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Off the rack

By MARGO HAMMOND

© St. Petersburg Times, published July 30, 2000


LISTEN AND READ: Oxford American magazine's annual August Southern Music Issue includes a free CD, with samplings of original songs by Wilco, Alejandro Escovedo and Alison Krauss along with selections from Tom Petty, Dolly Parton, Doc Watson and others. Two Yankees are also featured: Dean Martin covering a Patsy Cline song and Robert Mitchum singing a gospel hymn. The magazine is jam-packed with stories on Southern music and musicians as well as Part Four of John Grisham's semi-autobiographical serial novel, The Painted House. Proceeds from the issue help fund the Music Maker Relief Foundation, an organization that helps down-on-their-luck blues artists. Grisham, by the way, is the magazine's not-so-down-on-his-luck publisher. The issue, now available in bookstores, can also be ordered at www.oxfordamericanmag.com.

AMERICAN FICTION: American novelists from Julia Alvarez to John Edgar Wideman have contributed to the latest issue of Conjunctions, the literary journal published at Bard College (P.O. Box 5000, Annandale-on-Hudson, NY 12504). The fiction issue, which includes writers from three generations, is the first of two volumes devoted to American writers. The second, devoted to poetry, will be published in November.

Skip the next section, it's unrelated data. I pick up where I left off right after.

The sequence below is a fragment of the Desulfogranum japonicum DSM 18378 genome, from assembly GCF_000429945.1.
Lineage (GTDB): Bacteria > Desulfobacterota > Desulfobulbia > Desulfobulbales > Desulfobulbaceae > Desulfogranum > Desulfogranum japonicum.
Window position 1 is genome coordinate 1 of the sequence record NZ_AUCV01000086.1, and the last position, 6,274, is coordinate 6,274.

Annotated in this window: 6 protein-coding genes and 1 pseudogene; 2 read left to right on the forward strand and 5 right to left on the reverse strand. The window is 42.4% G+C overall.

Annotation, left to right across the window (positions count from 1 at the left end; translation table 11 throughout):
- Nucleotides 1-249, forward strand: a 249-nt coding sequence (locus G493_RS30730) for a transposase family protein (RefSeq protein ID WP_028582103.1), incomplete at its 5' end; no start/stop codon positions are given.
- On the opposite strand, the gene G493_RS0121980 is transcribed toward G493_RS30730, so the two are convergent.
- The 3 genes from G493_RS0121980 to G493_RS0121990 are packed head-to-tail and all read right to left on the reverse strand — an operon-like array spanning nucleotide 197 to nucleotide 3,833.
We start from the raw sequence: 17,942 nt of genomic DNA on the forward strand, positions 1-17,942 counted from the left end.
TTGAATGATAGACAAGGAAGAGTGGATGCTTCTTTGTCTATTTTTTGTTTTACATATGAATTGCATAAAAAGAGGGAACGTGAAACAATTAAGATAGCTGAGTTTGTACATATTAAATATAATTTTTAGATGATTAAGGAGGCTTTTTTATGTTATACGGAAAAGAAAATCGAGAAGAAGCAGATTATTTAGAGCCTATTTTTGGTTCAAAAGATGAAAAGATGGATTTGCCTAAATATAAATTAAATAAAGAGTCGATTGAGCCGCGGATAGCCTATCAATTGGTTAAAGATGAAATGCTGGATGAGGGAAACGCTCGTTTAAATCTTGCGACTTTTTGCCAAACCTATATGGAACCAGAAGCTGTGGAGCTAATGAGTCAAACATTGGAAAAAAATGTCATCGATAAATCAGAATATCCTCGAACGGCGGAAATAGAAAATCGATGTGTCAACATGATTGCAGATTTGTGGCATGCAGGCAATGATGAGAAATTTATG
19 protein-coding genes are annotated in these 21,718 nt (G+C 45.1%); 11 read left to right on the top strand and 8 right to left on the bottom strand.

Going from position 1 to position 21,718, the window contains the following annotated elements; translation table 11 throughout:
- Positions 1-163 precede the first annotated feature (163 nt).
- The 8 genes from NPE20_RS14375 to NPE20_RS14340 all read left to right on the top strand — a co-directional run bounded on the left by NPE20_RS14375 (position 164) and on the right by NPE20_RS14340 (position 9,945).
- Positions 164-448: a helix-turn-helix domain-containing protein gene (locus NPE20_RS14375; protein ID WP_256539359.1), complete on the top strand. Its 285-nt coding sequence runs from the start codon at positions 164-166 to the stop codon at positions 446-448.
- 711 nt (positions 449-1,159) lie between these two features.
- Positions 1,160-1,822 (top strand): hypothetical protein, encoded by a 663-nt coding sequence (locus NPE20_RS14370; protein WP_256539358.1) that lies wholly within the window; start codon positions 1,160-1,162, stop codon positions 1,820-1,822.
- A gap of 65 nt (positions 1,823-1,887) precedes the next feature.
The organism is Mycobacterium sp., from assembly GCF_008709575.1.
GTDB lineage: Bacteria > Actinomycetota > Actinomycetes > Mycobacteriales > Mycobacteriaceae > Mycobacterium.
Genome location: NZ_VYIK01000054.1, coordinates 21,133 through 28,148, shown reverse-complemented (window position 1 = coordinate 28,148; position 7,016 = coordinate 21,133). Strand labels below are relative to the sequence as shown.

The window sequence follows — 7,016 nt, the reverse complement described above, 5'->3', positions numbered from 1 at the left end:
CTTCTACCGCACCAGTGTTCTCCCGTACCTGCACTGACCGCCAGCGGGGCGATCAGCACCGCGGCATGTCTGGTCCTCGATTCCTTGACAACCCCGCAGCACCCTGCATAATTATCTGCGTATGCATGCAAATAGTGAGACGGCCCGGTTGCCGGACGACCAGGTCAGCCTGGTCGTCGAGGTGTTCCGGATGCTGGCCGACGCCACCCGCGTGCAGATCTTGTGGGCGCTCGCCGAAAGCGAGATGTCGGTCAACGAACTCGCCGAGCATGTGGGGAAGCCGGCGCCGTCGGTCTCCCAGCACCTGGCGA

BEAT LIT: Focusing on Beat literature, the current American Book Review (Unit for Contemporary Literature, Campus Box 4241, Illinois State University, Normal, IL 61790-4241) offers reviews of more than a dozen recent books devoted to Beat writers, including Jack Kerouac, who died in St. Petersburg. "The fin de siecle revival of interest in the writers of the Beat Generation may have been triggered in 1990 by Steve Cronenberg's adaptation of Naked Lunch for the screen," writes editor John Tytell. "Actors and movie people have been fascinated by the Beats since Brando, long ago, declared he would love to play the role of Dean in On the Road." That book by Kerouac has yet to be made into a movie (Brando is a bit too old for Dean now), but Francis Ford Coppola still is working on it, Tytell reports.

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